Tina Richardson

by Tina Richardson

All the stars died last night and with them
my knowing of the sun, it’s sudden
Bantam—dwarfs of white and brown, a supernova, a black hole.

Like the winnowed darkness turns
dimmer inside.                           [That discreet object]

This flight of ideas in the stead
of dream proves that I am
powerless against this world. The gravity of it all.

Those worlds, some say
is God-hunger or God-haunt, afflicting
those that want for sleep. Or the sleeplessness

itself that makes me long
for different air, for Hildegard’s egg-shaped universe, for my own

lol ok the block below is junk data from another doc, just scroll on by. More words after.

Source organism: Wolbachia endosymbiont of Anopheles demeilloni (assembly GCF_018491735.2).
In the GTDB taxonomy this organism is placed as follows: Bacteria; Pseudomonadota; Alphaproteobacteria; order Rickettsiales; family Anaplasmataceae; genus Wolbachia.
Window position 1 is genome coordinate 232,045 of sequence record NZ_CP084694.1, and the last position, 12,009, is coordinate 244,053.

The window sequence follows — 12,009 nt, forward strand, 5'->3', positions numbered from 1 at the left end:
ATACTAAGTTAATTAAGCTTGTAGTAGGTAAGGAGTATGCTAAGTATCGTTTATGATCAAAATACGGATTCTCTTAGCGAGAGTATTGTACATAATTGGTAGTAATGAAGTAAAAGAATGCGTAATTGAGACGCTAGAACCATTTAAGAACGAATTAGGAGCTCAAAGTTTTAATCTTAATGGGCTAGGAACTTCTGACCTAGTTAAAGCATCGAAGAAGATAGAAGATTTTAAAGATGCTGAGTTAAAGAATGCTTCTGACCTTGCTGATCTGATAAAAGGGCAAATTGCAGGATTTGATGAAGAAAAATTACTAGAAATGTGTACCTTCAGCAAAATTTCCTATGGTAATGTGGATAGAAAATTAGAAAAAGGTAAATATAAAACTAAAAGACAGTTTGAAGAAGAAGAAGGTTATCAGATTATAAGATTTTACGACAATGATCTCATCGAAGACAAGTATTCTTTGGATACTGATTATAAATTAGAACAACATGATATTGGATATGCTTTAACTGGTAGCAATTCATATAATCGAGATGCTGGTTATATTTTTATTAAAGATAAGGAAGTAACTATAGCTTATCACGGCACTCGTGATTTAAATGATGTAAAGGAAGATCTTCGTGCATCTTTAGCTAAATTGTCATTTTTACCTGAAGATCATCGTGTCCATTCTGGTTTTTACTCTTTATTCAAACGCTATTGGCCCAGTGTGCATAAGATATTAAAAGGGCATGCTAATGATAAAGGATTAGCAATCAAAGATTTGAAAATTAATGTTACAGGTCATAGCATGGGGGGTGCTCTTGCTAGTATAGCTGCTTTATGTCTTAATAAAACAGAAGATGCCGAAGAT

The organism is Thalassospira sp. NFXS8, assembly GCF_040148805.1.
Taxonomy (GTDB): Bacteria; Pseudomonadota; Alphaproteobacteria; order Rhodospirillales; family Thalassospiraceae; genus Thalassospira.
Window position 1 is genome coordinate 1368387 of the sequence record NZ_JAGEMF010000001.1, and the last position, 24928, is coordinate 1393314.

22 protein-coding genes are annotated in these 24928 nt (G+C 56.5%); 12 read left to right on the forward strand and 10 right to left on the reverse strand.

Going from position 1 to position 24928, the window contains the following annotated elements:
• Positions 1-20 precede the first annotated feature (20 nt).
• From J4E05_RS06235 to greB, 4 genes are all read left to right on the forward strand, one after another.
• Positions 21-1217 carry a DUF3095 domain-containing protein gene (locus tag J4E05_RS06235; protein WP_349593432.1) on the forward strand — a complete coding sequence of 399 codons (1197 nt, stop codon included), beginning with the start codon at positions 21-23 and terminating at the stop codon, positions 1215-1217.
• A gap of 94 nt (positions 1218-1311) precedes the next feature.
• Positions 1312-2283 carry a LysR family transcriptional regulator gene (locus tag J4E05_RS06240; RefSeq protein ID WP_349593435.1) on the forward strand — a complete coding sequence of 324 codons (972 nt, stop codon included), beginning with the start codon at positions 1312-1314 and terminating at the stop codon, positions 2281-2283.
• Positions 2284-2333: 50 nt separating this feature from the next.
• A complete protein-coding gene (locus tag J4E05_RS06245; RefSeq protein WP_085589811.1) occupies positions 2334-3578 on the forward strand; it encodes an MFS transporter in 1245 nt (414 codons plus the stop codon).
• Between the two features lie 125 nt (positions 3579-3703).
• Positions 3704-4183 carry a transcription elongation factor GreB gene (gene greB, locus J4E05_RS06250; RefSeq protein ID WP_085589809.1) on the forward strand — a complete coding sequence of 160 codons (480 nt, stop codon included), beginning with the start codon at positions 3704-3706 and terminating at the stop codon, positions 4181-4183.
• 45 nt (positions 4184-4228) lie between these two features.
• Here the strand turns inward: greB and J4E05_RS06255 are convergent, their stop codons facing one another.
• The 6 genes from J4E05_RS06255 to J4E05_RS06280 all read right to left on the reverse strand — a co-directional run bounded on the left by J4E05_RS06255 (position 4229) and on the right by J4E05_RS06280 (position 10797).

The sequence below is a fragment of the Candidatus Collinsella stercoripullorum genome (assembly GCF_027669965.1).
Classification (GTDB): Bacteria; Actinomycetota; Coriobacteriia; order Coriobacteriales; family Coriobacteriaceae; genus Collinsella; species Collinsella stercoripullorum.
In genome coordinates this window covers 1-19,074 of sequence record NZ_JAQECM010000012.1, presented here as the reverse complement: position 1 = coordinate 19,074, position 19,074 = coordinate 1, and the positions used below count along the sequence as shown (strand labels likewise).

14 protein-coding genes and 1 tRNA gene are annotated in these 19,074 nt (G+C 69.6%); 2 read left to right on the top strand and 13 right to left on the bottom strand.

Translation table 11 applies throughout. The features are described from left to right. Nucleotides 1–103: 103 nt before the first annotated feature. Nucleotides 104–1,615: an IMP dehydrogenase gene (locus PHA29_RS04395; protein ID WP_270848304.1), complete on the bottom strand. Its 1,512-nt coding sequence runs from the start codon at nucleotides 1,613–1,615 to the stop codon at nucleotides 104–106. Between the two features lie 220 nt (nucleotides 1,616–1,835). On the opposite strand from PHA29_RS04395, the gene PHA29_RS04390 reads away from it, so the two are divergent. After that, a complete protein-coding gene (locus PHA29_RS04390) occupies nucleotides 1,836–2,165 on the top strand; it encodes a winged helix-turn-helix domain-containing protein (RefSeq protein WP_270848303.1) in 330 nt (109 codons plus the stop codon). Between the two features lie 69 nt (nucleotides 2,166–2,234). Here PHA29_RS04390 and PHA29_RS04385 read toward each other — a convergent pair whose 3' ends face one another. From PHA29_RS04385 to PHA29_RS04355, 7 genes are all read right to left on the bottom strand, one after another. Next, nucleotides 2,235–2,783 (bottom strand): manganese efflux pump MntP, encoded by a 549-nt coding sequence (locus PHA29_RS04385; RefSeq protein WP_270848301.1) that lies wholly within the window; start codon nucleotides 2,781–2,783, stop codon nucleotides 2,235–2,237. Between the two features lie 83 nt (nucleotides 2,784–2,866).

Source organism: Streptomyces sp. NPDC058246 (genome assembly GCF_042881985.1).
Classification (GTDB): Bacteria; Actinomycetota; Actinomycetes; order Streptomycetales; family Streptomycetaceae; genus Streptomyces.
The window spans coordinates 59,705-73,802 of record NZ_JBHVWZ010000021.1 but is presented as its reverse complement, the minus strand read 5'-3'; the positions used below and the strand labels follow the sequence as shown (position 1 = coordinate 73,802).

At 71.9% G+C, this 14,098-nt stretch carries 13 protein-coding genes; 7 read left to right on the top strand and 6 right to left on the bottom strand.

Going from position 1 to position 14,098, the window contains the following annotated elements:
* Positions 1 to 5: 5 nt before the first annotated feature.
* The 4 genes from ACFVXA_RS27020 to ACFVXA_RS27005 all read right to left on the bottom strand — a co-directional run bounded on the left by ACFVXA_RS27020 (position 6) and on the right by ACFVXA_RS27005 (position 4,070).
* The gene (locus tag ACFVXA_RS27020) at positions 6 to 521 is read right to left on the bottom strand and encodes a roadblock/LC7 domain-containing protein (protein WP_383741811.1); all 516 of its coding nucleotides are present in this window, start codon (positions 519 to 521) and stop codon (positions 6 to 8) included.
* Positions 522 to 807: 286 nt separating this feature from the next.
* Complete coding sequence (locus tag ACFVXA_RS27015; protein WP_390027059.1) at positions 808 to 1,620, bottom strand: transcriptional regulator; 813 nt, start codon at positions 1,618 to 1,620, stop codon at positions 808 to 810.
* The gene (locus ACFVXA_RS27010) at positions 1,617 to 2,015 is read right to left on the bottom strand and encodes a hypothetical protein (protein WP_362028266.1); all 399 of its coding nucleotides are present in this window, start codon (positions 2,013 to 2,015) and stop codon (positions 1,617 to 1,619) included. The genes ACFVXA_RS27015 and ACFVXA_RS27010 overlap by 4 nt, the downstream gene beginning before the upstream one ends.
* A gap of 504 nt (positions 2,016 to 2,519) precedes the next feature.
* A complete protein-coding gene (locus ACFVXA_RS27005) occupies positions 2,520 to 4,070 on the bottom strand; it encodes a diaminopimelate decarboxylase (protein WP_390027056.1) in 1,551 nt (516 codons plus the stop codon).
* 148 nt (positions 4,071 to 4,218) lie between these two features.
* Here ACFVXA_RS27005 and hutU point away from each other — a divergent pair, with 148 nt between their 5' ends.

saintly visions of the apocalypse.           [simply darkness]

And what is meant by all of this? That is to say, it’s just

the day that’s wasted—the child
in the setting sun, her shadow long as if she were

twelve feet tall, a red giant.


Published in Cider Press Review, Volume 18, Issue 1.

Tina RichardsonTina Richardson received her MFA in poetry from the Helen Zell Writers’ Program at the University of Michigan where she was also awarded a Zell postgraduate Fellowship. She lives in Louisiana, where she is working on her second collection of poems, There Is Chaos in Here.

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